Character & Temperament

Pomchis are usually said to have a large personality in a small package. They are lively, curious, and alert. Pomchis are energetic and fun to be around, they are very friendly and people-oriented. They make great companion pets, indeed. However, they also tend to be quite nervous and anxious, which may degenerate into aggressiveness, as they are bold, fearless little dogs. This character trait should be prevented by proper and early socialisation and training.

Pomchis are bright and, if well-rounded, approachable and loving. They are no doubt loyal to their owners and can make great watchdogs, as they are vocal and feisty. Pomchis can suffer from separation anxiety, so they should not be left alone for long periods of time. Because they are small and fragile, they should not be left unsupervised with younger children who have not learned how to handle and interact with dogs in a careful, responsible way. Not only is it dangerous for the pet, as it may also be a risk for the child, as if the dog becomes too annoyed, it may respond more aggressively. They are therefore better for families with older children, or no children at all.


Pomchis can be quite stubborn, which may make training more difficult. Nevertheless, Pomchis can be trained and they are eager to please their owners, so one should play with this desire and use positive reinforcement training methods. They are vocal and tend to bark, so it is important to correct Pomchis whenever barking is inappropriate, otherwise they will become annoying, yappy dogs. For this, it is also mandatory to socialise Pomchis as early as possible.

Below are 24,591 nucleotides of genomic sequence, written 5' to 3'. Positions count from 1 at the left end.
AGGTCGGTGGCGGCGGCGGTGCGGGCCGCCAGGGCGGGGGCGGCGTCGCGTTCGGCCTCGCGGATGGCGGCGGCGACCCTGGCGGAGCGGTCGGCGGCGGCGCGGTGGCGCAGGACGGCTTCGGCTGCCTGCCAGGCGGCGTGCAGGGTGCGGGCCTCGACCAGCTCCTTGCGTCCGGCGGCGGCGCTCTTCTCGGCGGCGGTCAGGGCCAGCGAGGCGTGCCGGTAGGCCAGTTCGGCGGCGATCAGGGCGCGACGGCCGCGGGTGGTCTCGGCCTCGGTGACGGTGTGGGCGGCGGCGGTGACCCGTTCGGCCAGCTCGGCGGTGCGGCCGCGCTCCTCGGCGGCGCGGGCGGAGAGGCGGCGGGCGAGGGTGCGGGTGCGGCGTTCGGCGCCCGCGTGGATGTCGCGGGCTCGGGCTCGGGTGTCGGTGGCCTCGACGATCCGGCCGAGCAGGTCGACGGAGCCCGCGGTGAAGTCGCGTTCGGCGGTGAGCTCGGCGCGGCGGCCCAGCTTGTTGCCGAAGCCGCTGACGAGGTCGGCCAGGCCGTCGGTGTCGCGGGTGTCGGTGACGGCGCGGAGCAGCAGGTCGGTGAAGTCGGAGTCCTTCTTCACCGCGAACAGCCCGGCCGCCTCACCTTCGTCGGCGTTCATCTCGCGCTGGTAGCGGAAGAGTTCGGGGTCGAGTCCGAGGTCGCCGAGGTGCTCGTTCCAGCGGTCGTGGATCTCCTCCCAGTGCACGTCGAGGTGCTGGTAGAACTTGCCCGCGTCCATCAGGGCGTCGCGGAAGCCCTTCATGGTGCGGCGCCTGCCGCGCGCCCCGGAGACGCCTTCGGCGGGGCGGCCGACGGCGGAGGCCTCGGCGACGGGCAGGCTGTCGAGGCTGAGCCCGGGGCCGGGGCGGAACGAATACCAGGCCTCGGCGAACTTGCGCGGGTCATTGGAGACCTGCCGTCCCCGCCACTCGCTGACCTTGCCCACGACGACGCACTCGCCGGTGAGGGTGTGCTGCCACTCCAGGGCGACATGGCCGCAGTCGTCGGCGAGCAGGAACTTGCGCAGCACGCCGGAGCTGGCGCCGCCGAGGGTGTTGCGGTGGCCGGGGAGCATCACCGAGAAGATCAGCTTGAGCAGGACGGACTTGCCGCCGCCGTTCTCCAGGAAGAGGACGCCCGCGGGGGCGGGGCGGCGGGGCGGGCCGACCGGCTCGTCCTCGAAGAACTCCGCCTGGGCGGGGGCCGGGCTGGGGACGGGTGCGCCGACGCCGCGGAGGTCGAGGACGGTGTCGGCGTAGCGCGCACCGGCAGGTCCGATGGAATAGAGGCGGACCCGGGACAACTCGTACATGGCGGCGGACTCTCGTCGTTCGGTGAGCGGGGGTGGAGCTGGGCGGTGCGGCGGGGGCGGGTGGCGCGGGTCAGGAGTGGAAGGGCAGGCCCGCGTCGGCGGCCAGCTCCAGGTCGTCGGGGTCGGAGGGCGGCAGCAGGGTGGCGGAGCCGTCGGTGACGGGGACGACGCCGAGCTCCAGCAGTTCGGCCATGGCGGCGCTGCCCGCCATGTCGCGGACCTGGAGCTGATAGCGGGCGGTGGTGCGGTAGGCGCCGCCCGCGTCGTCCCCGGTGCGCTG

Making them confortable and at ease around different people (including visitors at home) and pets, and exposing them to all types of situations (walking them in busy streets, making them acquainted with new places, sounds, and smells) will certainly pay off later as an adult. Socialisation is also a way of preventing future aggression problems, as well as other behavioural issues, such as small dog syndrome.


Pomchis may live from 7 to 17 years. This is a wide interval, but because this is a relatively recent crossbreed, there are not enough data to fully understand their lifespan. Regarding health issues, Pomeranians have a very small gene pool, so crossbreeding with a Chihuahua is actually an improvement for their health potential. Still, Pomchis may be more susceptible to the following problems:


Chihuahuas are particularly affected by hypoglycemia. As such, any crossbreed involving a Chihuahua dog as one of the parents may be affected. This means that these dogs have low blood sugar, which occurs when their fat cells are depleted (they have a low number of them – a consequence of their hot climate origins) and they have to turn to bloodstream sugar for energy.